One of the oldest practices in software development is when Development (Dev) is done programming and the “feature” or “version” is handed to Quality Assurance (QA). QA can spend hours, days, and sometimes weeks reviewing documentation, executing test cases, and holding bug-bash parties. This may sound efficient and fun at first but the party is short-lived when bugs are reported and the Devs starts fixing bugs and sometimes defending themselves.
The romance Dev and QA feel when a project starts always begins with happiness and enthusiasm but quickly turns mutinous when Dev fortifies itself against the never ending bug reports and feature-creep requests from QA and User-Acceptance-Testing (UAT).
Instead of narrating every permutation of Dev vs. QA conflict, which is inevitable in a traditional software development shop, I’m going to skip ahead and describe a different way using Embedded QA and a definition of Done (DoD) based on Agile/Lean Methodology.
Each group of Devs work on one “feature” at a time. By “feature” I mean something very small and useful that can be tested. In Agile Methodology, this unit of work is called a Story. The Devs start work on the next Story only when the previous Story is totally complete. That is, each Story is Done only when QA has reviewed it and it has been accepted by the end-user. That’s right! Devs should not start new work-in-process until QA and UAT is complete by the Product Owner. The DoD should be specific and consistent across all Stories to attain high quality software.
There are two key elements at play which make this model work. Devs are code-complete on a small, testable, piece of functionality (a Story). QA only has to manually test one small piece of functionality at a time (the same story). The glue which holds these two elements together is what I call Embedded QA.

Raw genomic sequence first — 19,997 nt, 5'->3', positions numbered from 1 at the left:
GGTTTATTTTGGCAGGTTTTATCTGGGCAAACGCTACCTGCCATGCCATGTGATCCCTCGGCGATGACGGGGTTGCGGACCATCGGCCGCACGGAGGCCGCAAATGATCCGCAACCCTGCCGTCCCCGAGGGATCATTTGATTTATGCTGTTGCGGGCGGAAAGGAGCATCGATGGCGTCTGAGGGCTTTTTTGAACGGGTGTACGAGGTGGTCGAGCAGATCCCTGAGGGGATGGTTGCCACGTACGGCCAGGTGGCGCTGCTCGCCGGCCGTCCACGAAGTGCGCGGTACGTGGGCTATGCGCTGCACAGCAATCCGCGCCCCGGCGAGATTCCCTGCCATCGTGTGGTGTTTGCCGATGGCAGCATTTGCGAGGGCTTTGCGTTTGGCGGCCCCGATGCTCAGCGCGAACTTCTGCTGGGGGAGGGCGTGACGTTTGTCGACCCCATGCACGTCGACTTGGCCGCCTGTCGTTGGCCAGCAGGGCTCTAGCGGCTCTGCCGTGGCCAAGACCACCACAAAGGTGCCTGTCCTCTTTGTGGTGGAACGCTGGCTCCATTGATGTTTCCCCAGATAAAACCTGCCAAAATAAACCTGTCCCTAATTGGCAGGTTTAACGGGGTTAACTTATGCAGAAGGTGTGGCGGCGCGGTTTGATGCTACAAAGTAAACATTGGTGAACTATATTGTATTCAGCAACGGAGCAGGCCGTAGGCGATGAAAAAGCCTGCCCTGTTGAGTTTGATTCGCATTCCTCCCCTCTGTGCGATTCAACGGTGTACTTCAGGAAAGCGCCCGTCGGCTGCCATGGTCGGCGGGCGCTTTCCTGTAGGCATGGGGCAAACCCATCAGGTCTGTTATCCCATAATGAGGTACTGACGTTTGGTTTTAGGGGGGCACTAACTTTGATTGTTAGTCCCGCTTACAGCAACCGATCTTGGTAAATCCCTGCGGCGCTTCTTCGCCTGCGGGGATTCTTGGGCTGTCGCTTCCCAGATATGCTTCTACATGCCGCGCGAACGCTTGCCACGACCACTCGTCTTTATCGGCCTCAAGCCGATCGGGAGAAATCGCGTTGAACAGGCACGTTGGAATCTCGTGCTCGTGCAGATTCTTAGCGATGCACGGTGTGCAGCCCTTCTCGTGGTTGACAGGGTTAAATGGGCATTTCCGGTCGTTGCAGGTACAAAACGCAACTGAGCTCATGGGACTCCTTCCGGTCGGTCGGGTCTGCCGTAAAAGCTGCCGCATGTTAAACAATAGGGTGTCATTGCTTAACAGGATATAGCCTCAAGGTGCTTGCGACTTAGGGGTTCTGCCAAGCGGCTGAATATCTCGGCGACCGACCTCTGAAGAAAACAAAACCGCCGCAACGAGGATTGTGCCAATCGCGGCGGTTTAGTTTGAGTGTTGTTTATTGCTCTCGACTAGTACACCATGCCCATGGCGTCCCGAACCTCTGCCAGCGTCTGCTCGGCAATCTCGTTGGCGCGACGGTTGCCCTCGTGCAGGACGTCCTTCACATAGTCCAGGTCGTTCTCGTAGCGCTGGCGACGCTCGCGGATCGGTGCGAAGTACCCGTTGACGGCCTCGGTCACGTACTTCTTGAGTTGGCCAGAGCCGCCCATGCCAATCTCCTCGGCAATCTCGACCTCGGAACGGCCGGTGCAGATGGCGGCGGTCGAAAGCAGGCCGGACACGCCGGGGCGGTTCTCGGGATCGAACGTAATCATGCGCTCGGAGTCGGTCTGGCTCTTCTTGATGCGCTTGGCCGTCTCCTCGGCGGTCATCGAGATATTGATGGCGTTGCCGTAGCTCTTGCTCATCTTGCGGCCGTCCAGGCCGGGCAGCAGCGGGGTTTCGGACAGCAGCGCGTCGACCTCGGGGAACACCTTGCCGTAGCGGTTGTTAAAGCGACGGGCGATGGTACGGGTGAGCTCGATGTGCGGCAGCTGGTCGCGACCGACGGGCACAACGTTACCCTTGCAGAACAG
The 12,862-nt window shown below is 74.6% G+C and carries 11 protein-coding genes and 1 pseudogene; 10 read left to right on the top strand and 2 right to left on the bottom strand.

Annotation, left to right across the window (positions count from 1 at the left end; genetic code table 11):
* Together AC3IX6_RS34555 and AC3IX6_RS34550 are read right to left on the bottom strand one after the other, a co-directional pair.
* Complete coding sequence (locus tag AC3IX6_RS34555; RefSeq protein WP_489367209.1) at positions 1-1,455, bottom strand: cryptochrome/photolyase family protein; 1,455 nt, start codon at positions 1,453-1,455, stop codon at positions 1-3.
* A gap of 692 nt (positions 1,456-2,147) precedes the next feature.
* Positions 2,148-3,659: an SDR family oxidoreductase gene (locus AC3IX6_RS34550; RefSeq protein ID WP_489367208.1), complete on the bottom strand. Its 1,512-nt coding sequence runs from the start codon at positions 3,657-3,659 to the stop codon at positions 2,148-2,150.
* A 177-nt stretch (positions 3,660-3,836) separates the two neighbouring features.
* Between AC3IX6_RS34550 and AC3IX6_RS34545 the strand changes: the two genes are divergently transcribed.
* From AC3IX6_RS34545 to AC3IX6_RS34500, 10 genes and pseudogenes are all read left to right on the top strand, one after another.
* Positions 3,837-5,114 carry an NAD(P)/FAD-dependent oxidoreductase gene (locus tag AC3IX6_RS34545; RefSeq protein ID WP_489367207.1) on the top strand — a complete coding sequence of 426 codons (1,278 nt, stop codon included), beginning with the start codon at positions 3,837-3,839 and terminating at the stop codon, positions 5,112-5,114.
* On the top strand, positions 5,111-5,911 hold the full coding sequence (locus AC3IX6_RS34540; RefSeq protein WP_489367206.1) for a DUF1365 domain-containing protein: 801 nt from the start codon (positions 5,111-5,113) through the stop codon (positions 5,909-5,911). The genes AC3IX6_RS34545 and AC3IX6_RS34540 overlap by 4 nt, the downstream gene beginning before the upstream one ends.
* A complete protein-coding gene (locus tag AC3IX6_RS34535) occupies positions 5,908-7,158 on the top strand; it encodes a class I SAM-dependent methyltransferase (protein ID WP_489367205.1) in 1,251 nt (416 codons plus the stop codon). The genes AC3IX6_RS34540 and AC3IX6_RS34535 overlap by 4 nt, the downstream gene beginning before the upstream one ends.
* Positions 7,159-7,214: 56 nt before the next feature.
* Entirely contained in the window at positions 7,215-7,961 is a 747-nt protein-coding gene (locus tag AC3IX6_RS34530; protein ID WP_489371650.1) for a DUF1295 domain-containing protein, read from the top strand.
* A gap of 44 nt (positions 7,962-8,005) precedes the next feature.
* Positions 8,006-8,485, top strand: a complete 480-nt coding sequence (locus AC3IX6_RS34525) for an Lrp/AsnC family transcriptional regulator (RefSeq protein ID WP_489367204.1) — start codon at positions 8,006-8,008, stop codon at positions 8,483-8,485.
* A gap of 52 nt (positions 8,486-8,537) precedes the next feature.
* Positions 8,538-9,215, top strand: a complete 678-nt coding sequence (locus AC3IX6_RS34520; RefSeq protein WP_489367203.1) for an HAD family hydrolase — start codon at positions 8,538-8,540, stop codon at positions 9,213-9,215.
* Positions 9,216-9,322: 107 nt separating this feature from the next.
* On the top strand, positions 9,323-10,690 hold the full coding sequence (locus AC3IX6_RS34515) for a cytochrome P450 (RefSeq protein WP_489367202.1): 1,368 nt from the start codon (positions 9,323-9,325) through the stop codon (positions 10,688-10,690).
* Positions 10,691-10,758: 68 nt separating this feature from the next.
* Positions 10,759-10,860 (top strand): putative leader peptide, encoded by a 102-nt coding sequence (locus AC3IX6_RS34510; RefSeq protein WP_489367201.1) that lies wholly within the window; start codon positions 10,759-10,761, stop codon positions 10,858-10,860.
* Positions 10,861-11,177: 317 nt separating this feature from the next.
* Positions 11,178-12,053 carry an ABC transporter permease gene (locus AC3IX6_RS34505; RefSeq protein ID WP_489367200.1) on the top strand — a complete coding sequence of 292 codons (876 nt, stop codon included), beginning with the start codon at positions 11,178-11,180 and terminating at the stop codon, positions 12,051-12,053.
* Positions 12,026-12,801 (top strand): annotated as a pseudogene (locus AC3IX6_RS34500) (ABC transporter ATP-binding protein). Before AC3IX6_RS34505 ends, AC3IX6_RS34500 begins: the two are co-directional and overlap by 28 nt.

My description of Embedded QA is when the Dev team and the QA team are the same team! The Devs and QA work on the same thing at the same time. The first objection most traditionalists have to this practice is, “Won’t that make Devs less efficient?” The second objection most traditionalists have is, “Won’t waiting for Dev to finish make QA less efficient?” The short answers are surprisingly, Yes and Yes.
To address the first objection, “won’t that make Devs less efficient?”, I answer Yes! Dev’s will be less efficient individually because they will be working on one thing at a time. But working as a team rather than individuals, they will have higher team throughput. That is, the software development team will have higher global throughput because there will be less context shifting, more knowledge sharing, less cognitive load, more accountability, less over-engineering, and ultimately less rework so you shouldn’t care about individual Dev efficiency.
To address the second objection, “won’t waiting for Dev to finish make QA less efficient?”, I again answer Yes! QA will be less efficient as individuals because they won’t be filing as many bug reports — they can simply show their Dev teammate the problem and watch it get fixed in minutes. QA will be less efficient because they won’t need to test as much software. That is, the software development team will have less rework and therefore QA won’t have to retest the same feature over and over. The team’s global throughput will be higher with quicker QA turnaround, no need for extensive documentation, less rework, and a high standard of quality — all because Devs and QA have meet the DoD before moving on to the next Story. There’s no reason to keep a list of defects or have an extensive QA time if the Story is accepted by the Product Owner when the Dev work is Done. Also, many Devs choose to write automated tests to help QA go faster.
Code/QA/Demo -> Code/QA/Demo -> Code/QA/Demo -> Release!
The core condition for belief in the Embedded QA model (and Agile/Lean in general) is that accountability and capability are coupled. Or phrased another way, having QA and Dev on the same team makes the Devs accountable right away.
It is true! Devs and QA can live and work together in harmony when they share ideas instead of hand-off, talk to each other instead of documenting defects, and have a shared vision of being Done.
** Some other elements which contribute to a successful Dev & QA Embedded team is the use of a Continuous Integration (CI) server, high Product Owner involvement, automated test suites, story tasking, retrospectives, and many other Agile and Lean practices.
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